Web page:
Search

Chapter 10. Configuring Quality of Service (QoS) policies

download PDF

With Red Hat OpenStack Platform network quality-of-service (QoS) policies, an OpenStack administrator can offer varying service levels by applying rate limits to egress traffic for instances. As a result of implementing a QoS policy, any traffic that exceeds the specified rate is consequently dropped.

10.1. QoS policy scope

You can apply QoS policies to individual ports, or to a particular tenant network, where ports with no specific policy attached inherit the policy.

10.2. Creating and applying a QoS policy and rule

To create a quality of service (QoS) policy and rule and apply the policy to a port, complete the following steps:

  1. If the qos extension is not already enabled for OpenStack Networking in /etc/neutron/plugins/ml2/<agent_name>_agent.ini, then follow these steps:

    1. Create a custom Heat environment file, and add the following lines:

      parameter_defaults:
        NeutronSriovAgentExtensions: 'qos'
      Important

      YAML files are extremely sensitive about where in the file a parameter is placed. Make sure that parameter_defaults: starts in the first column (no leading whitespace characters), and your parameter value pair starts in column three (the parameter has two whitespace characters in front of it).

    2. Run the Red Hat OpenStack Platform director command, openstack overcloud deploy and include all your current environment files and this custom new one.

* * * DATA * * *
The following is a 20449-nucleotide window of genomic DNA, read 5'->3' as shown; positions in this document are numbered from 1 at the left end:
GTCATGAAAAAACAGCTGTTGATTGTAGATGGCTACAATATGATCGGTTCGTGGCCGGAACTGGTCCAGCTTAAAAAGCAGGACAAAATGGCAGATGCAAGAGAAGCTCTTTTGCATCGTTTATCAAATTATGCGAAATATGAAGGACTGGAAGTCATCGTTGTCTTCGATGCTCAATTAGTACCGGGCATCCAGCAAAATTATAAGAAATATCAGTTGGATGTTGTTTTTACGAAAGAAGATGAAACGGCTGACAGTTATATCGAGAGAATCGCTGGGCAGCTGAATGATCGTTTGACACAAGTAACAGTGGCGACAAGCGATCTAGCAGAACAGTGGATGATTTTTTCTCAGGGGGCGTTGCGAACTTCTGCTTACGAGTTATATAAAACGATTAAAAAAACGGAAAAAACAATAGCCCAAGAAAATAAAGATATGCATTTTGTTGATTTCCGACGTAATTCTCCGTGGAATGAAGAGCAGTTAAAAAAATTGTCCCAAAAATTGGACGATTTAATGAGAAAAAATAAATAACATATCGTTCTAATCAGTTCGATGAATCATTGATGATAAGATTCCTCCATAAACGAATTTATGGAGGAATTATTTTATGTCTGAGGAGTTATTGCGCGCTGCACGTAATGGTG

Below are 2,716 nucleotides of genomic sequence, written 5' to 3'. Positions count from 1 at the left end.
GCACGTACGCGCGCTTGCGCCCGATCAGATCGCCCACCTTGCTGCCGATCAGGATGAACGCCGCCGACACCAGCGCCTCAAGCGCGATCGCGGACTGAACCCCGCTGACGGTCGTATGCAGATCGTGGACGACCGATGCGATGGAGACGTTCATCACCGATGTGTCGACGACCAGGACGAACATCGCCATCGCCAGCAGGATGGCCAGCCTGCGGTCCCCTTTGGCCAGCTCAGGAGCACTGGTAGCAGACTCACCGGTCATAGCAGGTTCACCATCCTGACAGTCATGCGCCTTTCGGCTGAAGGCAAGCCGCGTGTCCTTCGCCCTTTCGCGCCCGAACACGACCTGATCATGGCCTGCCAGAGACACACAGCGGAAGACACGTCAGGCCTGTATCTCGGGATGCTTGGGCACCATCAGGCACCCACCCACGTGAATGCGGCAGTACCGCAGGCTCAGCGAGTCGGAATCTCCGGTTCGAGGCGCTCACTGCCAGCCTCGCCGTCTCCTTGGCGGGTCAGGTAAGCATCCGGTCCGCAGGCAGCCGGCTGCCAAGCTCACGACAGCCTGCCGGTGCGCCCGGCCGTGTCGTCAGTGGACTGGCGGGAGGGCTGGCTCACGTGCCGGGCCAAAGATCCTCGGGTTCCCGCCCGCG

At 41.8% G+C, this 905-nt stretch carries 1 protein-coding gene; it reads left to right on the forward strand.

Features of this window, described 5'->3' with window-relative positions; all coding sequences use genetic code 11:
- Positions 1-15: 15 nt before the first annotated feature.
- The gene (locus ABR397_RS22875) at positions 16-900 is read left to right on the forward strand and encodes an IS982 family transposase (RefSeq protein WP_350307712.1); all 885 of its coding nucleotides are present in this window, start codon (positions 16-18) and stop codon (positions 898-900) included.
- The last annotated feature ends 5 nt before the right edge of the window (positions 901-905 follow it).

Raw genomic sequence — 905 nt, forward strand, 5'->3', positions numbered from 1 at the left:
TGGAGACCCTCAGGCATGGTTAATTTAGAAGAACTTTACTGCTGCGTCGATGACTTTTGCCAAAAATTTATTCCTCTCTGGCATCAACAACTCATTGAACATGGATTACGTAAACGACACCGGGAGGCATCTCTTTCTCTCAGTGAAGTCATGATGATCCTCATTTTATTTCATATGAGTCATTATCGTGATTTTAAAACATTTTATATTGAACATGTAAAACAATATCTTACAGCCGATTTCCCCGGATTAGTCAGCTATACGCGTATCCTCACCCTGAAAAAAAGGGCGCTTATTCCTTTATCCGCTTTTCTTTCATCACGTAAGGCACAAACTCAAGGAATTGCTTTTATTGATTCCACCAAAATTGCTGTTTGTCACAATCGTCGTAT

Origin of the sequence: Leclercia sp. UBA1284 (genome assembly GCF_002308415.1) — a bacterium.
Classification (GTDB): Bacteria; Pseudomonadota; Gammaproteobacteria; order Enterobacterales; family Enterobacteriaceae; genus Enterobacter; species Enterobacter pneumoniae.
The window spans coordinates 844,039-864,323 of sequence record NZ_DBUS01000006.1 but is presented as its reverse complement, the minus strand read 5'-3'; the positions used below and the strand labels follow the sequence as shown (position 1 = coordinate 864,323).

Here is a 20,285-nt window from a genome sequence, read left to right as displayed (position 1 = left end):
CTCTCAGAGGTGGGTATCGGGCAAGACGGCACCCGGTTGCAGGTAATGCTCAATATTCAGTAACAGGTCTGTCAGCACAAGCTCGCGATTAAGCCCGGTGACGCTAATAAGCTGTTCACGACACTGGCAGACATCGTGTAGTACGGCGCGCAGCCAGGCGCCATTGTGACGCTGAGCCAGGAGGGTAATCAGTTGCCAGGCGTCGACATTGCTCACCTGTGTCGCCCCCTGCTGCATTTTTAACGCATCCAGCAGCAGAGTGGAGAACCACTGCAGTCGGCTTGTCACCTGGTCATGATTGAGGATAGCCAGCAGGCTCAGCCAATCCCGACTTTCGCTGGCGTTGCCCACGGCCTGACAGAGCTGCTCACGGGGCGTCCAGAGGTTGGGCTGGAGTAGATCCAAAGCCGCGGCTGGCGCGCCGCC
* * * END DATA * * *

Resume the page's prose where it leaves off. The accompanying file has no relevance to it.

For more information, see "Modifying the overcloud environment" in the Director Installation and Usage guide.

  2. Review the list of tenants and determine the id of where you need to create QoS policy:

    # openstack project list
    +----------------------------------+----------+
    | ID                               | Name     |
    +----------------------------------+----------+
    | 4b0b98f8c6c040f38ba4f7146e8680f5 | auditors |
    | 519e6344f82e4c079c8e2eabb690023b | services |
    | 80bf5732752a41128e612fe615c886c6 | demo     |
    | 98a2f53c20ce4d50a40dac4a38016c69 | admin    |
    +----------------------------------+----------+
  3. Create a QoS policy named bw-limiter in the admin tenant:

    # openstack network qos policy create --project 98a2f53c20ce4d50a40dac4a38016c69 bw-limiter
  4. Configure the policing rules for the bw-limiter policy:

    # openstack network qos rule create --type bandwidth-limit --max-kbps 3000 --max-burst-kbits 30000 bw-limiter
  5. Configure a neutron port to apply the bw-limiter policy:

    # openstack port set --qos-policy bw-limiter port_name_or_id
  6. Review the QoS rule. For example:

    # openstack network qos policy show 9be535c3-daa2-4d7b-88ea-e8de16